The High Court has stopped the Capital Markets Authority (CMA) from launching an alleged ‘criminal probe’ on Cytonn Investments Management.
Two weeks ag, Cytonn accused the Capital Markets Authority (CMA) of malice over its statement on Cytonn High Yield Solutions (CHYS). In its statement, CMA said that the CHYS is being investigated “for criminal violations” because it is unregulated. This was after videos emerged online that Cytonn had failed to honor its part of the deal in the CHYS scheme, a thing which the firm termed as ‘factually incorrect and misleading’.
The investments firm welcomed the ruling with a press release.
“This reprieve follows a hurriedly launched “criminal probe” by the Capital Markets Authority as an attempt on their part to disown their engagement over a long period of time with Cytonn Investments on one of the two funds facing liquidity challenges like all real estate funds in light of Covid-19. CMA was partisan to creating, naming and approving CHYS as a private offer since 2016. Supporting documents can be found below:
Cytonn has been winning in Court
10 months ago, the High Court has issued stay orders against the Capital Markets Authority (CMA) over its attempt to limit Cytonn High Yield Fund (CHYF) to 10 percent investments into Cytonn managed projects.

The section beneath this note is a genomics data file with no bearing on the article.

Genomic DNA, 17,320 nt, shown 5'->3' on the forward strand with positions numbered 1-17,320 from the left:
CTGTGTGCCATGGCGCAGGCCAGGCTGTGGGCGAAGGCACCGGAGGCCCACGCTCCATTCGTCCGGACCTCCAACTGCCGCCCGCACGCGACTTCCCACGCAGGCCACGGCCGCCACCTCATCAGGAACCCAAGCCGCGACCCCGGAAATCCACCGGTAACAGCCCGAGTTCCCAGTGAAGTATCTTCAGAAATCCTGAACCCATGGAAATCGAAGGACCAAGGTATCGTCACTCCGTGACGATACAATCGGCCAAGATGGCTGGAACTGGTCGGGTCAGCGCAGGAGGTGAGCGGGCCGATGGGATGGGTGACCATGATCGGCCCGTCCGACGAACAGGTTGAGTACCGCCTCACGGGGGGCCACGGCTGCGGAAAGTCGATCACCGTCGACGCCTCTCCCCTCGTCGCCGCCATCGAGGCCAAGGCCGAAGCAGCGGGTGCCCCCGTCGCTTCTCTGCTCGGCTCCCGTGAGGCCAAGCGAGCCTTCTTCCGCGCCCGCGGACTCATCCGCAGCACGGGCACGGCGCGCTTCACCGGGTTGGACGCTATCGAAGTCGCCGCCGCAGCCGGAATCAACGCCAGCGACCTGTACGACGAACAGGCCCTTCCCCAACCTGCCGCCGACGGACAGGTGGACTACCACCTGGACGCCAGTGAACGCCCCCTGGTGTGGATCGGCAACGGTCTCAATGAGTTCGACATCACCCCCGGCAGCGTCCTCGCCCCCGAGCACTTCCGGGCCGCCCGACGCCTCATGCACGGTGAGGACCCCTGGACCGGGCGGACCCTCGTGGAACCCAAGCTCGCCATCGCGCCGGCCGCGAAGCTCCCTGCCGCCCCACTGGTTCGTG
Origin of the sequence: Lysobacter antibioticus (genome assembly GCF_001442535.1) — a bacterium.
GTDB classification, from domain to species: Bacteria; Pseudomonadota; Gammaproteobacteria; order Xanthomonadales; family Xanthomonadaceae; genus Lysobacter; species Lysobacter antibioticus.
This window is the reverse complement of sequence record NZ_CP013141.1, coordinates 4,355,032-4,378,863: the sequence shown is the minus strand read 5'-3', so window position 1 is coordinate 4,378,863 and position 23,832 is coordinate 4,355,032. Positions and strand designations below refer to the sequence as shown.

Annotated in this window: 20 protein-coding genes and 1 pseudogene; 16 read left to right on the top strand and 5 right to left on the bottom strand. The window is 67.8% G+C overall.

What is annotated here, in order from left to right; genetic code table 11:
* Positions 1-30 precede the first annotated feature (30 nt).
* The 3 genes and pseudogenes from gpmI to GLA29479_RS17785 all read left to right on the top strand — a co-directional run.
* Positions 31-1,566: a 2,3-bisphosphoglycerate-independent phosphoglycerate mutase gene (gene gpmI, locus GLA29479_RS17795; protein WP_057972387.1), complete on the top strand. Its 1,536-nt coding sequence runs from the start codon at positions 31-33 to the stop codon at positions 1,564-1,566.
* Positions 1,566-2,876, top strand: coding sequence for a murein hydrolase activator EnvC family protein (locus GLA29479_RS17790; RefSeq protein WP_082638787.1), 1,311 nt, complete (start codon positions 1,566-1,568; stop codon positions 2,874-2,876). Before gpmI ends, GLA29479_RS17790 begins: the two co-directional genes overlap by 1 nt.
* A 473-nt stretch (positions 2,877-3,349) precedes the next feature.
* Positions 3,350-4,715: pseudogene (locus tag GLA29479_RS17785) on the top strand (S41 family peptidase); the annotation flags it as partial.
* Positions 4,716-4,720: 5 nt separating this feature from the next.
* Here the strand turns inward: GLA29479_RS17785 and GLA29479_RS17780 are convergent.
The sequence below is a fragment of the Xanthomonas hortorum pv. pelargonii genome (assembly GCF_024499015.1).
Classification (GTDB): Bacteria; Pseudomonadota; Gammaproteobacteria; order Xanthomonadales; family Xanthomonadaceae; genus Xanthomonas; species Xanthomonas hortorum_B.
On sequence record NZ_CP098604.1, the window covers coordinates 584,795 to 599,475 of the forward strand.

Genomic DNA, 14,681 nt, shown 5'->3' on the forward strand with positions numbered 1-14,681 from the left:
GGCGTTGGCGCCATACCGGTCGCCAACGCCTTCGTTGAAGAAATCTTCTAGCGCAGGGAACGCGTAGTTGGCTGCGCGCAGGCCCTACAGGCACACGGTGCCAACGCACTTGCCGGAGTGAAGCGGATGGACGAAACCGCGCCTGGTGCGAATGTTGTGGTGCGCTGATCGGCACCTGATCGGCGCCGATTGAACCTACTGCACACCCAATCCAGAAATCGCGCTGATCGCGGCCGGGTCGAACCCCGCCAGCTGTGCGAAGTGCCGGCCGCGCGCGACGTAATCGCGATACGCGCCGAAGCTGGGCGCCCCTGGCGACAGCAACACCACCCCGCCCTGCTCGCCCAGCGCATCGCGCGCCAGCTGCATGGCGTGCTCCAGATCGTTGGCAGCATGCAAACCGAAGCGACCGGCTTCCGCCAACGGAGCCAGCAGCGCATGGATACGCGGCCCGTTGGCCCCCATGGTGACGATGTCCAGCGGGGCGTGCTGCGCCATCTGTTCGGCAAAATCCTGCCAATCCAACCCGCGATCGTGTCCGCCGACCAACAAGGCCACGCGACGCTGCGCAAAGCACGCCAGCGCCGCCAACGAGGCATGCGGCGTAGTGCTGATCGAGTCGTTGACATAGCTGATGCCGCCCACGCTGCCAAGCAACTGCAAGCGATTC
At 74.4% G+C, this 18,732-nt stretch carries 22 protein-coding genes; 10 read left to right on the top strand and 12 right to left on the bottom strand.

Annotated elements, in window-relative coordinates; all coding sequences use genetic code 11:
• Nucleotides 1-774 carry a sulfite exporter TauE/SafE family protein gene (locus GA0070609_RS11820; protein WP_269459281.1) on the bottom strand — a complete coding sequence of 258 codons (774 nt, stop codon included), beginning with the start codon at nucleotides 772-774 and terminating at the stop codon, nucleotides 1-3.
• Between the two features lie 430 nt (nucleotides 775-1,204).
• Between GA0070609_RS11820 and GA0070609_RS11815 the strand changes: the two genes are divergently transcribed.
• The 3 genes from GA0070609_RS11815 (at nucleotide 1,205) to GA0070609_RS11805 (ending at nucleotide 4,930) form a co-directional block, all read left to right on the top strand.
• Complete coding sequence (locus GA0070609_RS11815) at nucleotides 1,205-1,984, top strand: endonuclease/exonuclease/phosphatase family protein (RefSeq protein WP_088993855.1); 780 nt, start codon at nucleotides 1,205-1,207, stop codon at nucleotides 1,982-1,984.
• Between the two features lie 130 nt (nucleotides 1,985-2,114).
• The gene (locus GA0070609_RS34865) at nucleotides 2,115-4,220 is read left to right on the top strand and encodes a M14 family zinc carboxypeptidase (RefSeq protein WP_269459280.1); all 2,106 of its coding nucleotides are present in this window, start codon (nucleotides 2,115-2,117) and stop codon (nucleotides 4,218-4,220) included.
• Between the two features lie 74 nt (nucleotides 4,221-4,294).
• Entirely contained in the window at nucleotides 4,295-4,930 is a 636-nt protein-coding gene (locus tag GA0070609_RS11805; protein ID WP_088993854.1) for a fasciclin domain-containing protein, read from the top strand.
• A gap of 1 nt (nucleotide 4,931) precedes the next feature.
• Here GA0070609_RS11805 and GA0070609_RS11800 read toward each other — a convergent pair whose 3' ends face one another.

In the above, CMA wanted CHYF to reduce its investments into Cytonn managed projects to a maximum of 10 percent of CHYF, allegedly as per regulation 16 (2) of the Collective Investments Schemes regulations.
Eight months ago, the court found that CMA had incorrectly sanctioned Cytonn over the Cytonn Money Market Fund (CMMF).
In a ruling delivered by Lady Justice Grace Nzioka, the court found that CMA cannot bar money market funds from boarding new clients or unit orders, since there is no such provision in the Capital Markets Act.
“In exercising this power, the Respondent directed the 1st Interested party (Cytonn Money Market Fund) not on board new clients or unit holders. It is argued that, that particular sanction is not provided for under section ii (3) of the Act (Capital Markets Act). That is correct. In my considered opinion, the 2nd Interested party (Cytonn Unit Trust Fund) cannot operate without a Trustee. However, in regulating them the Respondent should cite clearly, the relevant provisions of the law,” ruled Justice Nzioka.
Cytonn Investments CEO Edwin Dande moved to court in December 2019 seeking to have CMA sanctions suspended.
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